Rand Paul ‘single handedly’ holds up $40 billion Ukraine aid bill
Kentucky Senator Rand Paul “single handedly” held up the $40 billion Ukraine aid bill last night by introducing a modification that would require a special inspector general to monitor the aid.
Moving the spending bill towards passage would have required unanimous consent of the chamber.
Lawmakers, who have shuttled billions of dollars through Congress in seeming record time over the last two months, are predictably annoyed.
“If every member held every bill in exchange for every last little demand, it would mean total and permanent paralysis for this chamber,” Senate Majority Leader Chuck Schumer exclaimed on the Senate floor. “When you have a proposal to change a bill, you have to convince members to support it. The junior senator from Kentucky has not done that.”
Paul, for his part, had warned he would be making this move in a local podcast earlier this week, and reminded that he was first obligated “to the national security of the United States of America,” not to Ukraine, no matter how good giving the weapons and humanitarian aid felt. He pointed to the deficit and current inflation, up to a 40-year high.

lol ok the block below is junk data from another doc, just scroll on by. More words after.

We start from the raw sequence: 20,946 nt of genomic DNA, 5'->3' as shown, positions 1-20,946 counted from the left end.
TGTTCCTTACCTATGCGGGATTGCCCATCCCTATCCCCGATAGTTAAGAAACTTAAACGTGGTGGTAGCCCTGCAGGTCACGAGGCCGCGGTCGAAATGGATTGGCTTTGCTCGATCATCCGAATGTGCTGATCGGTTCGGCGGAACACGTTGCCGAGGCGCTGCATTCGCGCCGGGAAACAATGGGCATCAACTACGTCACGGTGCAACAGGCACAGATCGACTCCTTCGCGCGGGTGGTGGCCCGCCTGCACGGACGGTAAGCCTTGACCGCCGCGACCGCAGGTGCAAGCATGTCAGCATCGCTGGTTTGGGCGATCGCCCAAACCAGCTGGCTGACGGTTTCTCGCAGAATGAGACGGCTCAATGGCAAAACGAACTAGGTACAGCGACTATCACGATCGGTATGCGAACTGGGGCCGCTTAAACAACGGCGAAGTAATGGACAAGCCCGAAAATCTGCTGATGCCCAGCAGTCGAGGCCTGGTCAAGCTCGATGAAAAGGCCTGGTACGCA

“We can’t save Ukraine by dooming the U.S. economy,” he said in his floor remarks. “Americans are feeling the pain and Congress seems content on adding to that pain by shuffling money out the door as fast as they can.”
He noted that adding to the billions the U.S. has given to Ukraine since 2014, Congress will have authorized some $60 billion in total spending to the country. Let’s put $60 billion into perspective, he said. “Ukraine would become the largest annual recipient of U.S. military aid in the past two decades.”
He noted that international partners and allies were stepping up, sending unprecedented amounts of weapons and aid to Ukraine at this time. “It’s not all about us, it isn’t that we always have to be the Uncle Sam, the policeman who saves the world, particularly when it’s on borrowed money,” he added. “America can’t afford to be world’s policeman.”
Schumer said he would not modify the bill, which would have to go back to the House, which already passed the bill.
“It’s clear from the junior senator from Kentucky’s remarks that he does not want to aid Ukraine, that is not the case for the overwhelming majority here.”